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Gee, thanks Raiyn. We're friends again, huh?

A couple of other pieces of unsolicited advice:

Don't do up the allen bolts too tightly. Otherwise the little ridges on the cleats will dig right into the plastic sole. The result will be less space between the sole and the cleat. You *will* be able to clip in, but there will be no float... your foot will be locked in a position which, unless you are very lucky, will be uncomfortable and likely to cause ankle or knee problems. You also will have trouble clipping out irrespective of the L/R configuration.

A little story. I lost a bolt out of the right cleat somewhere on flights between Hobart and Perth in October (my bike shoes are my all-day shoes). I clipped in outside Perth Airport, then promptly fell over because I could not clip out. I fell on to an already broken shoulder. Ouch!

My paranoia overcame me and I reefed down on the bolt too tightly, resulting in the problems outlined above. I rode for 1200+km before doing something about it, and suffered ITB problems along the way.

The best thing to do is get some Loctite 242/243 and put a few drops on the threads of each bolt before screwing on the cleats. This will serve two functions -- stop the bolts coming out, and stop rust from seizing the bolts into the inner plate they screw into. The cleats are brass and will eventually wear down if you walk a lot in the shoes they are fitted to. At the same time, the heads of the bolts will wear, too. Trying to get the allen key in then becomes a bear, and if the bolts are seized in by rust, you'll likely have to get the old electric drill out and get to work on the heads. It's messy.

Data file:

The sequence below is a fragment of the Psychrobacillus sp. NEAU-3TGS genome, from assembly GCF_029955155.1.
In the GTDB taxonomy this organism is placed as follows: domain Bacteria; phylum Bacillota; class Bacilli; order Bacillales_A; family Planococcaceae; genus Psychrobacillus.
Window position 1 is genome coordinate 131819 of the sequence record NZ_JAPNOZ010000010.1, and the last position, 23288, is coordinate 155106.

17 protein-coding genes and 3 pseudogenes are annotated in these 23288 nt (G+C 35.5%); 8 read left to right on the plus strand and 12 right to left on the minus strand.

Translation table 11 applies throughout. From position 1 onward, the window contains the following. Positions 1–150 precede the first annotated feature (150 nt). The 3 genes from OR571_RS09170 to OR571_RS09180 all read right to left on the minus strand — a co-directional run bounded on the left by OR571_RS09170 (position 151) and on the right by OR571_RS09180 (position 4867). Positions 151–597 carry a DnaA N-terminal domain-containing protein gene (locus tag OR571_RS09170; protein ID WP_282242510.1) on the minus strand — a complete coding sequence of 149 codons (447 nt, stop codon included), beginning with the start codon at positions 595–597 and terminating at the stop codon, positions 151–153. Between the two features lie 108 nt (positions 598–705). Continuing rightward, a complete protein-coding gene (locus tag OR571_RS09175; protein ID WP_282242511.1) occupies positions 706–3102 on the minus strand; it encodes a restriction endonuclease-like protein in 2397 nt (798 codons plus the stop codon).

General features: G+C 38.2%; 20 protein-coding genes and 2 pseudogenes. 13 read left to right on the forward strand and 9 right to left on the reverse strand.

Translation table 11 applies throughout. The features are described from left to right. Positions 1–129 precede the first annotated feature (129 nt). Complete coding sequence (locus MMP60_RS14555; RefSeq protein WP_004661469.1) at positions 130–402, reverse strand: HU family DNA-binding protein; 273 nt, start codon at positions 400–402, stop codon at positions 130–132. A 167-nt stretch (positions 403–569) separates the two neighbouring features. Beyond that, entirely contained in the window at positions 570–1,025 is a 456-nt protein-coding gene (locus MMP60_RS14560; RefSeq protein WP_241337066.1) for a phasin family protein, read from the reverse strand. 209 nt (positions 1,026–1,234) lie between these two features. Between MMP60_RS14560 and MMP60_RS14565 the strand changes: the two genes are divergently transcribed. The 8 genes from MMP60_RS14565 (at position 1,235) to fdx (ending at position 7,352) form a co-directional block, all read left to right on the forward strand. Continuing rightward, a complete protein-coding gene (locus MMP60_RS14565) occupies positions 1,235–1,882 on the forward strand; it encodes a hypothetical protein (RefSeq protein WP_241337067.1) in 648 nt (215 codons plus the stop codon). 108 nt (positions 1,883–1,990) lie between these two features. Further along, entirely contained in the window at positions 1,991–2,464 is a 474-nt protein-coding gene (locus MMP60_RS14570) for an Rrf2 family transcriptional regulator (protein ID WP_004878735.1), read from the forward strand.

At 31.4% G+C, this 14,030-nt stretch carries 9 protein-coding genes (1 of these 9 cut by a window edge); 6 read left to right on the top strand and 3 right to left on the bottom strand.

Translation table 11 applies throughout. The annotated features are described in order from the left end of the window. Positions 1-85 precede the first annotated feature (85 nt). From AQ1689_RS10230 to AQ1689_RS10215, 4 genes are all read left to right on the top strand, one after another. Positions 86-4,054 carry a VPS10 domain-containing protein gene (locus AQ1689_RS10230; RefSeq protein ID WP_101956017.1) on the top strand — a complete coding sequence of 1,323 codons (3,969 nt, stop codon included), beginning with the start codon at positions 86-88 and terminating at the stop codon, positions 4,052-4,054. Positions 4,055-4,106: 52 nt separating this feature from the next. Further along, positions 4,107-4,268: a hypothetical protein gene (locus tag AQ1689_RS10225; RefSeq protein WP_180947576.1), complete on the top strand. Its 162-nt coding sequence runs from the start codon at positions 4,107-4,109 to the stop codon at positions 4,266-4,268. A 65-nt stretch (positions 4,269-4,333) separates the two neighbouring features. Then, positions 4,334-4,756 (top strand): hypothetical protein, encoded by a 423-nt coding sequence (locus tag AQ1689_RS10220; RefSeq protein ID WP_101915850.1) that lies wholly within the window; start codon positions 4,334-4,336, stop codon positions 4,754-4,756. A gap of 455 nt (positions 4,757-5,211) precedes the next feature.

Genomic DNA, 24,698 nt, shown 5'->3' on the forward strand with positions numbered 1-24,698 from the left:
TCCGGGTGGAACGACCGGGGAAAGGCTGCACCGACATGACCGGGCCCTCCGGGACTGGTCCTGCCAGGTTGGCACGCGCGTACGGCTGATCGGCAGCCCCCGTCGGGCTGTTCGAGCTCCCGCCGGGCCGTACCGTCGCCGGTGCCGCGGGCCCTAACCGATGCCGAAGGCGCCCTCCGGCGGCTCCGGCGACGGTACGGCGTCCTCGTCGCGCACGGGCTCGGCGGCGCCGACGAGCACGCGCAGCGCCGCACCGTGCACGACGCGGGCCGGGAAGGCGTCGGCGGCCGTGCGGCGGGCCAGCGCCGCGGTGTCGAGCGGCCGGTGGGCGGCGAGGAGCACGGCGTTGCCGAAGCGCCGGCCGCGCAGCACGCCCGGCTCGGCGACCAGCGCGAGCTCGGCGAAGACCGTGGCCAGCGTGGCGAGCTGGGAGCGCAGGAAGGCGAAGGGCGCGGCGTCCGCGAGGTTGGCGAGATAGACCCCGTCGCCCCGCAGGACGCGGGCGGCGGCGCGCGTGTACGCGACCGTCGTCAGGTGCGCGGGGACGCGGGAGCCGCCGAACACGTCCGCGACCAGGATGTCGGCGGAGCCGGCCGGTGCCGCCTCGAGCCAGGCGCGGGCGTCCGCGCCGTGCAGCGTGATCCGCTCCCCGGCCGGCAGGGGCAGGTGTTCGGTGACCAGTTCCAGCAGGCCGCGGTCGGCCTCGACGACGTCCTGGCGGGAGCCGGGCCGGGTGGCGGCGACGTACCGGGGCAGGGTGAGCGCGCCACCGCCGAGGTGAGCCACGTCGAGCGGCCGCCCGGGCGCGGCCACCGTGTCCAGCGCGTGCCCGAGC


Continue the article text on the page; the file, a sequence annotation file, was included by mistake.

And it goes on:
I noticed in my hunt for cheap Loctite in Perth that the company now offers small plastic sachets of 242/243 for about a third of the price of a full bottle. I still carry the remaining drops in the sachet in my on-bike tool kit when doing extended tours or randonnees. It's available from car accessory joints.

By the way, welcome to BF and because you are from Melbourne, drop over at the 24/7 party on The Aussie Thread in Road Cycling sometime and introduce yourself to the boys.
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Old 12-31-04, 02:45 AM   #5
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Gee, thanks Raiyn. We're friends again, huh?
<offtopic>As far as I'm concerened the matter is closed to the public any further discussion on the matter should be via PM only. Suffice it to say for others who will read this the matter is not up for discussion and is hopefully only a blip in the Big Picture
</offtopic>
Good advice on the Loctite too I did precisely the same thing
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Old 12-31-04, 04:34 PM   #6
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Ah yes - read the instructions !! Those must have been the things the bike shop guy threw in the bin. Thanks very much for the advice ( happy new year) - and I'll have a wander over to the Aussie Thread.